Rest easy: What to do when you can’t get a good night’s sleep

How important is a good night’s sleep and how do we achieve it? Deirdre McArdle finds out from an expert.


It’s quality not quantity, or so goes the familiar phrase, but with sleep it’s a bit of both.

A good night’s sleep is difficult to measure. There are several elements at play, including sleep latency (how long it takes you to get to sleep), sleep duration, and sleep disturbances. Also, everyone is different and a good night’s sleep looks and feels different to everyone. Generally speaking though, a good night’s sleep should be between 7 and 9 hours and combine the three main sleep types: deep sleep, light sleep and REM (rapid eye movement) sleep.

We spend most of our night’s sleep in light sleep. This is the kind of sleep where you can be easily woken. But don’t mistake this for poor sleep – it isn’t. Light sleep makes up about half our night’s sleep. It’s when our short-term memories are turned into long-term memories, our fine motor skills are enhanced and our creativity ignited.

About a quarter of our night’s sleep is generally spent in deep sleep, where our bodies and systems are repaired and restored, and the other quarter in REM sleep, when we dream. REM sleep is sometimes called “paradoxical sleep”, explains Tom Coleman, health scientist and sleep coach. “During REM sleep our brain waves are as active as our alert mind.”

Most people will need around two hours of REM sleep each night, two hours of deep sleep and four hours of light sleep. When we have periods of sleeplessness we generally lose those deep sleep hours, which is why we can feel so tired when we have a disturbed night’s rest.

We’ve all been there. It’s 3am and you’re suddenly wide awake, and you can’t get back to sleep. Every argument you’ve ever had circles your brain, or, if you’re me, an earworm plays on repeat in your head (most often an intro to one of the cartoons my daughter watches). As you watch time pass in the darkness, it feels like you’ll never fall asleep again.

“Your night’s sleep isn’t one continuous event,” says Tom. “As you go through the sleep cycles, you can sometimes wake up and find it difficult to get back to sleep. Then you feel what we call sleep pressure, where you’re stressed because you’re not asleep and you’re watching time go by.

“You need to change the narrative. Stop giving yourself a hard time or getting worked up about it. Instead, normalise the fact that you’ve woken up. Retrace the steps you took to get to sleep in the first place. Pop on your eye mask, focus on your breathwork or meditate. The goal is to relax. Gradually you will learn how to fall back to sleep, and you’ll gain confidence from that. Suddenly, waking up in the middle of the night won’t feel so stressful anymore.”

At different stages in our lives we can go through periods of sleepless nights. New parents will recognise this. But Tom says it’s important to remember that we can get through it. “We’re capable of dealing with periods of sleep deprivation. These periods may come and go but the key is to not get stressed about it. It will more than likely right itself.”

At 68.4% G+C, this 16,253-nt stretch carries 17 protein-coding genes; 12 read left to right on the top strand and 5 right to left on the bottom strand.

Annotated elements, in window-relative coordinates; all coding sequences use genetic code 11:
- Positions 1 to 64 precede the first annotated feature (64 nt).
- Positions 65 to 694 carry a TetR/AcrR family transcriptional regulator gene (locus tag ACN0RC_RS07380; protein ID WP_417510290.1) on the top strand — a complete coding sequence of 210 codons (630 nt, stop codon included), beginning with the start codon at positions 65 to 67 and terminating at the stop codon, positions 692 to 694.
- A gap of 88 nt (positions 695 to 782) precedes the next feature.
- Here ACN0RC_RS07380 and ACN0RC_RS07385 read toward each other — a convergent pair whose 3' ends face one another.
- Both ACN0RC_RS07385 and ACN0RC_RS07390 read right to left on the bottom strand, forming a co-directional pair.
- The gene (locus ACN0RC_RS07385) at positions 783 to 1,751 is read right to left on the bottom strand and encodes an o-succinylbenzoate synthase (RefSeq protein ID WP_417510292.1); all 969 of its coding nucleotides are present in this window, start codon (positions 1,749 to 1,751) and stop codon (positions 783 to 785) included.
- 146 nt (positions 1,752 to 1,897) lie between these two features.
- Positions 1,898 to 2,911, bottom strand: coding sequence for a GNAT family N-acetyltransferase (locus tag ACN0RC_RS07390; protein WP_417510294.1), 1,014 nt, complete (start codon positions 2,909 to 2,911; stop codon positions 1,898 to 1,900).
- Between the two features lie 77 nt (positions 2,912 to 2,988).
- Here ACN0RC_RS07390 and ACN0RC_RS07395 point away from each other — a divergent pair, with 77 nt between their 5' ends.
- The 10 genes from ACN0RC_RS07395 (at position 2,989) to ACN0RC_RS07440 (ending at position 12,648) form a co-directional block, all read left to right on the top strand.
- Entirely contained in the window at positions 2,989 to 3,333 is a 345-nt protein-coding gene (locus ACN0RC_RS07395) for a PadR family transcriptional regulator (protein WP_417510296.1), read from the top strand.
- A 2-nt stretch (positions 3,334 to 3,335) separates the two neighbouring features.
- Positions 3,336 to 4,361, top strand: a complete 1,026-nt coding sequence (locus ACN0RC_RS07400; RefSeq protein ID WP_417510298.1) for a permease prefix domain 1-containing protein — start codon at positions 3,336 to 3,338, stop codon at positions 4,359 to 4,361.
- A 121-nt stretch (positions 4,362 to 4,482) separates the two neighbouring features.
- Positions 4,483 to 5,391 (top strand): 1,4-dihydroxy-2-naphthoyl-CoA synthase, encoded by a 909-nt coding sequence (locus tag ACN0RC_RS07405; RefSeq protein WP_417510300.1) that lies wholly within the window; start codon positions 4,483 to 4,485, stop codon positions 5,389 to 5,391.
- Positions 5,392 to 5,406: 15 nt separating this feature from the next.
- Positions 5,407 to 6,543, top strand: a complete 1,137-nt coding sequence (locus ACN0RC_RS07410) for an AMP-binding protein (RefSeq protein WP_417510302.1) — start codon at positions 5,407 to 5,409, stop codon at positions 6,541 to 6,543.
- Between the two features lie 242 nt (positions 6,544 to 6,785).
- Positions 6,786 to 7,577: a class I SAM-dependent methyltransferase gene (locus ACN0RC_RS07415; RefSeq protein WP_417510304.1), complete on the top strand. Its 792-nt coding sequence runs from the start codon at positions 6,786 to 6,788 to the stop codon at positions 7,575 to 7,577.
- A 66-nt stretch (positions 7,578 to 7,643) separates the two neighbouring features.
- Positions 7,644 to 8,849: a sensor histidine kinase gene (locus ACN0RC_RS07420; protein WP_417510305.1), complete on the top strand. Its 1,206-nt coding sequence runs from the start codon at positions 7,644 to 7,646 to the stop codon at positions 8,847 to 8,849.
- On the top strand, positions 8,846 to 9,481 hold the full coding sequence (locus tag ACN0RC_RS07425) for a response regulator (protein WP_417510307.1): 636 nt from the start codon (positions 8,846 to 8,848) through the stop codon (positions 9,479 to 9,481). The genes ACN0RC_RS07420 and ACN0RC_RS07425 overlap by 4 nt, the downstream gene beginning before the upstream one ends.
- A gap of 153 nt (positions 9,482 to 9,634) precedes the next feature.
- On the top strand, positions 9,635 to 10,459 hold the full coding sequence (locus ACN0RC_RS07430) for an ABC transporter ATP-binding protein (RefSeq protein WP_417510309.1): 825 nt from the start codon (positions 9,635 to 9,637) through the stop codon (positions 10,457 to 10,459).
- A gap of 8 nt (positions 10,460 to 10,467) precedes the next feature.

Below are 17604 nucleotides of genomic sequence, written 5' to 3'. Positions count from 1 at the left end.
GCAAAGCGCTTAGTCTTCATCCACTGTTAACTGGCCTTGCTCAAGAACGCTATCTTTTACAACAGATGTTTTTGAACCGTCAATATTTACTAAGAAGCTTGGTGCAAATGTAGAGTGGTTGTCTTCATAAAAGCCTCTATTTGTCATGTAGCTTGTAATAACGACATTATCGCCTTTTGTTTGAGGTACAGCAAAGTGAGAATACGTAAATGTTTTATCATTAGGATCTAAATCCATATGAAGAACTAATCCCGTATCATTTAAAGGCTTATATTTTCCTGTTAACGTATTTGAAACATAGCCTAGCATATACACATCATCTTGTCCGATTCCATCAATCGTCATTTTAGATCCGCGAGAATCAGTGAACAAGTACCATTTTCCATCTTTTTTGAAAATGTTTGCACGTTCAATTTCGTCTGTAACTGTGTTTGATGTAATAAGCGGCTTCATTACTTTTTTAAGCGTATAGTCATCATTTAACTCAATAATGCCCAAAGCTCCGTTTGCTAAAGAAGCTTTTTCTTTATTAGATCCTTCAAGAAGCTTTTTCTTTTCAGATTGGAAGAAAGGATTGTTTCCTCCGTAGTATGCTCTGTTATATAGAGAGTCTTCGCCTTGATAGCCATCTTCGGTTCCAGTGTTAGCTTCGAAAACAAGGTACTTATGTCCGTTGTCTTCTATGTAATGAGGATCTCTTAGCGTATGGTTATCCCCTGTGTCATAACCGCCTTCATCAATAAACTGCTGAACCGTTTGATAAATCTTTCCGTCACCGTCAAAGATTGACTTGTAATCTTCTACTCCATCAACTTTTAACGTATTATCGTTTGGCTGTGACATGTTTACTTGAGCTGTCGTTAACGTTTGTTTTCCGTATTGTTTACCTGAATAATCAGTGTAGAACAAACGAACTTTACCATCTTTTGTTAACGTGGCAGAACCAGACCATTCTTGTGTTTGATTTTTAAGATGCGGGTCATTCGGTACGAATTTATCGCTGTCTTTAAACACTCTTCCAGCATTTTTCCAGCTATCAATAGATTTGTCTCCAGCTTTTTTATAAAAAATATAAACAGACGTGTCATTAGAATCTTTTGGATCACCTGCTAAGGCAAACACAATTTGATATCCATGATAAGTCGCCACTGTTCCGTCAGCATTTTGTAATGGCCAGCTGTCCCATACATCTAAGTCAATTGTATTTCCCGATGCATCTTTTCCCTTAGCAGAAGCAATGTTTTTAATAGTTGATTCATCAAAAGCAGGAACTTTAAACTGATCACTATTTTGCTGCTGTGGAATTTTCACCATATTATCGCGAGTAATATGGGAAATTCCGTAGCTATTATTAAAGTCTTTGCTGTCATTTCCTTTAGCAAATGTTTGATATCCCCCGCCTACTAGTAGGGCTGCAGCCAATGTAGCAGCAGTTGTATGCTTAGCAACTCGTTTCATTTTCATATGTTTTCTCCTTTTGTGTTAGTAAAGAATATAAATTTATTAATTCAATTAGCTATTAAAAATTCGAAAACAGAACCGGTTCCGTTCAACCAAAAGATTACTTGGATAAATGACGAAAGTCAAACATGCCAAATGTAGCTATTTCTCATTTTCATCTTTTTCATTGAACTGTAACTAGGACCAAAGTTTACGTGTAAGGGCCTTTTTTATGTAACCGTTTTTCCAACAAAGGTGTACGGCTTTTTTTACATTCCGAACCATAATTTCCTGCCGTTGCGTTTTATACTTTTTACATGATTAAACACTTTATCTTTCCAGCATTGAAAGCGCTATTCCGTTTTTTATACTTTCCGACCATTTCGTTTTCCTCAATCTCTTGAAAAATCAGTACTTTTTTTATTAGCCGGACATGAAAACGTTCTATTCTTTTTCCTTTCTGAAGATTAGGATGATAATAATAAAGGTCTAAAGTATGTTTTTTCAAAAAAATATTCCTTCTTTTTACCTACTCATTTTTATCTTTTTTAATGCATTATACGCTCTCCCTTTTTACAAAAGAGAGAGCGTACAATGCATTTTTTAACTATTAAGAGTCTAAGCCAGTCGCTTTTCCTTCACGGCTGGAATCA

So what helps you to get a good quality night’s sleep? “You want to start winding down for bedtime between 6pm and 7pm. Kind of like a reverse snooze button,” says Tom. “Have your last meal of the day, stop scrolling on our phones, turn down the lights in the house, and do things that relax you.”

The optimum environment for sleep is a cool (not cold) room. Having a hot shower just before bed can help reduce your core temperature which will help you fall asleep. Wearing an eye mask helps to remove any light distractions, and, if you need to, you can invest in some ear plugs.

And then’s there’s your mental environment to take care of. “We’re naturally hardwired to worry, that’s why we’ve survived as a species, but you do need to switch that off when you’re trying to get to sleep. Things like a podcast or music can be great cognitive chewing gum, distracting you from worries, helping you to relax, and not overly stimulating your brain,” says Tom.

A good night’s sleep ensures your body and brain can function properly the next day. Not only that, it helps us to maintain a healthy weight, develop our immune system, lowers our risk of heart disease and other chronic diseases, and improves our mood and cognitive abilities.

“When we talk about self-care, sleep is a critical part of that,” says Tom. “We’re beginning to understand now, mechanistically, just how important sleep is to our health.”

Learn more about the benefits of a good night’s sleep and the other pillars of a healthy lifestyle at Eat, Sleep, Breathe, Repeat, a live workshop with Dr Carla Devlin on 8 February 2024.

Deirdre McArdle
Cork-based Deirdre has written about cutting-edge technology for 25 years. Married for 20 years with a five-year-old daughter, she is currently navigating perimenopause; just the latest hormonal upheaval in two decades of multiple fertility procedures.

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